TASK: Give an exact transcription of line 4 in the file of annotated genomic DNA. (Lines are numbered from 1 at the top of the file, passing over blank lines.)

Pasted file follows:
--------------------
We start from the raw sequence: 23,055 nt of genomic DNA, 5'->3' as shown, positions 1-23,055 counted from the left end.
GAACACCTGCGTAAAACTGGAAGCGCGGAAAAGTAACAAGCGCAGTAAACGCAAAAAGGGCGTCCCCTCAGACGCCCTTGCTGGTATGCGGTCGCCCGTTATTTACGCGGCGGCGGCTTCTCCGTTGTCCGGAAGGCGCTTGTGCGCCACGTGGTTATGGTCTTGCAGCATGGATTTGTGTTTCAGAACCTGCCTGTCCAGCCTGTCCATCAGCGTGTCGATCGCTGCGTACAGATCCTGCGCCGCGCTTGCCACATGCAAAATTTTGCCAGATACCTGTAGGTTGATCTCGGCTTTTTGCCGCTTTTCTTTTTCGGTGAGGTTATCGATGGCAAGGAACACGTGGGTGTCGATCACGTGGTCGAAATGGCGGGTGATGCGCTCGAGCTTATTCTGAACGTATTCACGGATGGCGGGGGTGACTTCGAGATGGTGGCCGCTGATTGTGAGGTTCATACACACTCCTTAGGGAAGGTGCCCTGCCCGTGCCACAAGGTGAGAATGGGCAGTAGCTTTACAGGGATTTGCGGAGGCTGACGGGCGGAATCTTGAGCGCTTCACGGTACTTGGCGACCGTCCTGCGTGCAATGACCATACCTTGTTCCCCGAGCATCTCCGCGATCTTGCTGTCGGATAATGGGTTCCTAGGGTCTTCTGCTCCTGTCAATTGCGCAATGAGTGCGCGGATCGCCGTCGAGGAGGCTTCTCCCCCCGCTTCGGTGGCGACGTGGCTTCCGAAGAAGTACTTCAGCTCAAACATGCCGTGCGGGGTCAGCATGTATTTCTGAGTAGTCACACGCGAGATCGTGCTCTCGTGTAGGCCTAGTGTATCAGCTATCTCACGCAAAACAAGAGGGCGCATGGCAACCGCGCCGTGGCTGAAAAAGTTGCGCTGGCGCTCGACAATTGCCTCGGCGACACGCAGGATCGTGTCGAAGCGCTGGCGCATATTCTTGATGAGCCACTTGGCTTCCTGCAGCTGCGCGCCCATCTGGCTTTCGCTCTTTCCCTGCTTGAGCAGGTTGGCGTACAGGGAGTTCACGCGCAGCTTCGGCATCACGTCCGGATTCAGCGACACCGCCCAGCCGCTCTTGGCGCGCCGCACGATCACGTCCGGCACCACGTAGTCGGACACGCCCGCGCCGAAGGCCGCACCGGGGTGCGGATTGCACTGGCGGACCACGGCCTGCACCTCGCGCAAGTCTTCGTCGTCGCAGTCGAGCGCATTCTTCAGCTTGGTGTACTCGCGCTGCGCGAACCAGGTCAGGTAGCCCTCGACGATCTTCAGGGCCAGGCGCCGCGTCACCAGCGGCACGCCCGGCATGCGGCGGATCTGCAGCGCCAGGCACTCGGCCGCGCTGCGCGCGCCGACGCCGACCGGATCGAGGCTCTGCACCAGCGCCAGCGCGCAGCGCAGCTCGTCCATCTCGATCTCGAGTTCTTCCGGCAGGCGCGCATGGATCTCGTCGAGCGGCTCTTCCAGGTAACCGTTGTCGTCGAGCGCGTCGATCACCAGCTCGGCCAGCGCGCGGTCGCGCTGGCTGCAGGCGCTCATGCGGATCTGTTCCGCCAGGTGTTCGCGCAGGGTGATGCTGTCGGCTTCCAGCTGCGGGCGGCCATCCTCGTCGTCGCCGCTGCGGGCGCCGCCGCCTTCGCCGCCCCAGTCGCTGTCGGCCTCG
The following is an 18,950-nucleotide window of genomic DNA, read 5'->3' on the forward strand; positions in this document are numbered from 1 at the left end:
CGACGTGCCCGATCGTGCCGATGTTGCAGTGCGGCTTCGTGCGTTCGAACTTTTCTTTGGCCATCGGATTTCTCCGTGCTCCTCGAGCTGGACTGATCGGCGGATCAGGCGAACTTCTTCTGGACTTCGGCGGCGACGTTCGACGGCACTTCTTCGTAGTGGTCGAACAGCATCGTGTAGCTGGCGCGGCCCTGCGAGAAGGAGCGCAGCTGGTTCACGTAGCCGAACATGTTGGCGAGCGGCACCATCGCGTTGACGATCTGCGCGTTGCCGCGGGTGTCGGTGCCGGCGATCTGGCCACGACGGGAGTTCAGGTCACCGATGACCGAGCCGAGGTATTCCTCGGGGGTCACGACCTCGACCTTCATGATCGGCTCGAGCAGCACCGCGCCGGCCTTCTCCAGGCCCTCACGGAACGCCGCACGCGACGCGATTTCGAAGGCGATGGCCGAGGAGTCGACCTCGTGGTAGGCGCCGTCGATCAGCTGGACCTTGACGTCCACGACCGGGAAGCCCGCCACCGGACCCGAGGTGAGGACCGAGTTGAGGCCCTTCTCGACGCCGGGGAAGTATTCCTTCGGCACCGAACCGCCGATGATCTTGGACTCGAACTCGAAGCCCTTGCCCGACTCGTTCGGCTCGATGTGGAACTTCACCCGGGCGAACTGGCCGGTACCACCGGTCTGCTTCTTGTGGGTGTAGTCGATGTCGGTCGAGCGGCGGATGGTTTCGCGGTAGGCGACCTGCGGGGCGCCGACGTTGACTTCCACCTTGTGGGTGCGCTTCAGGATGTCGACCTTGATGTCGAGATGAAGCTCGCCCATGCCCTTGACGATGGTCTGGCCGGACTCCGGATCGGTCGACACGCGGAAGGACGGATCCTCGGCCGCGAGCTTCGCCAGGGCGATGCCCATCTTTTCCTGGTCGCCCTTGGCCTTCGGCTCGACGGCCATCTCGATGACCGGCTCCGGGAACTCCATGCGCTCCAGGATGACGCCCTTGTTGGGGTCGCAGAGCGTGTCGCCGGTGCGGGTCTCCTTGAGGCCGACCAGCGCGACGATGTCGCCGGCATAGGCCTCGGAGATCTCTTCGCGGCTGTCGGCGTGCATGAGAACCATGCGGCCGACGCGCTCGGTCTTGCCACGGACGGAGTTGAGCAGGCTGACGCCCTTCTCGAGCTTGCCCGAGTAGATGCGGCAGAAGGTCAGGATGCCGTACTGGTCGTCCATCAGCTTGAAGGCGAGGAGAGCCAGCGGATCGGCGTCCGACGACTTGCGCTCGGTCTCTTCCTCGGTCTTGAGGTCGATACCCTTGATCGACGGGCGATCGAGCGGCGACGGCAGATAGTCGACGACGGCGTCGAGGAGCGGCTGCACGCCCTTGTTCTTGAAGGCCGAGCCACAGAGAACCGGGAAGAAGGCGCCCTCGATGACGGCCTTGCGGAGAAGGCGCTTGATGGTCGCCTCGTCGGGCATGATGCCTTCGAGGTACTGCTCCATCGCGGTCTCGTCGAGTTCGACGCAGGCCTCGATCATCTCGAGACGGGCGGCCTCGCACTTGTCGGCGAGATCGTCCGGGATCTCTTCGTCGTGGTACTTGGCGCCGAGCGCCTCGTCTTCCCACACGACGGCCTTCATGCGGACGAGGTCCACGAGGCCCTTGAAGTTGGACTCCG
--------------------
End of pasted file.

CGACGTGCCCGATCGTGCCGATGTTGCAGTGCGGCTTCGTGCGTTCGAACTTTTCTTTGGCCATCGGATTTCTCCGTGCTCCTCGAGCTGGACTGATCGGCGGATCAGGCGAACTTCTTCTGGACTTCGGCGGCGACGTTCGACGGCACTTCTTCGTAGTGGTCGAACAGCATCGTGTAGCTGGCGCGGCCCTGCGAGAAGGAGCGCAGCTGGTTCACGTAGCCGAACATGTTGGCGAGCGGCACCATCGCGTTGACGATCTGCGCGTTGCCGCGGGTGTCGGTGCCGGCGATCTGGCCACGACGGGAGTTCAGGTCACCGATGACCGAGCCGAGGTATTCCTCGGGGGTCACGACCTCGACCTTCATGATCGGCTCGAGCAGCACCGCGCCGGCCTTCTCCAGGCCCTCACGGAACGCCGCACGCGACGCGATTTCGAAGGCGATGGCCGAGGAGTCGACCTCGTGGTAGGCGCCGTCGATCAGCTGGACCTTGACGTCCACGACCGGGAAGCCCGCCACCGGACCCGAGGTGAGGACCGAGTTGAGGCCCTTCTCGACGCCGGGGAAGTATTCCTTCGGCACCGAACCGCCGATGATCTTGGACTCGAACTCGAAGCCCTTGCCCGACTCGTTCGGCTCGATGTGGAACTTCACCCGGGCGAACTGGCCGGTACCACCGGTCTGCTTCTTGTGGGTGTAGTCGATGTCGGTCGAGCGGCGGATGGTTTCGCGGTAGGCGACCTGCGGGGCGCCGACGTTGACTTCCACCTTGTGGGTGCGCTTCAGGATGTCGACCTTGATGTCGAGATGAAGCTCGCCCATGCCCTTGACGATGGTCTGGCCGGACTCCGGATCGGTCGACACGCGGAAGGACGGATCCTCGGCCGCGAGCTTCGCCAGGGCGATGCCCATCTTTTCCTGGTCGCCCTTGGCCTTCGGCTCGACGGCCATCTCGATGACCGGCTCCGGGAACTCCATGCGCTCCAGGATGACGCCCTTGTTGGGGTCGCAGAGCGTGTCGCCGGTGCGGGTCTCCTTGAGGCCGACCAGCGCGACGATGTCGCCGGCATAGGCCTCGGAGATCTCTTCGCGGCTGTCGGCGTGCATGAGAACCATGCGGCCGACGCGCTCGGTCTTGCCACGGACGGAGTTGAGCAGGCTGACGCCCTTCTCGAGCTTGCCCGAGTAGATGCGGCAGAAGGTCAGGATGCCGTACTGGTCGTCCATCAGCTTGAAGGCGAGGAGAGCCAGCGGATCGGCGTCCGACGACTTGCGCTCGGTCTCTTCCTCGGTCTTGAGGTCGATACCCTTGATCGACGGGCGATCGAGCGGCGACGGCAGATAGTCGACGACGGCGTCGAGGAGCGGCTGCACGCCCTTGTTCTTGAAGGCCGAGCCACAGAGAACCGGGAAGAAGGCGCCCTCGATGACGGCCTTGCGGAGAAGGCGCTTGATGGTCGCCTCGTCGGGCATGATGCCTTCGAGGTACTGCTCCATCGCGGTCTCGTCGAGTTCGACGCAGGCCTCGATCATCTCGAGACGGGCGGCCTCGCACTTGTCGGCGAGATCGTCCGGGATCTCTTCGTCGTGGTACTTGGCGCCGAGCGCCTCGTCTTCCCACACGACGGCCTTCATGCGGACGAGGTCCACGAGGCCCTTGAAGTTGGACTCCG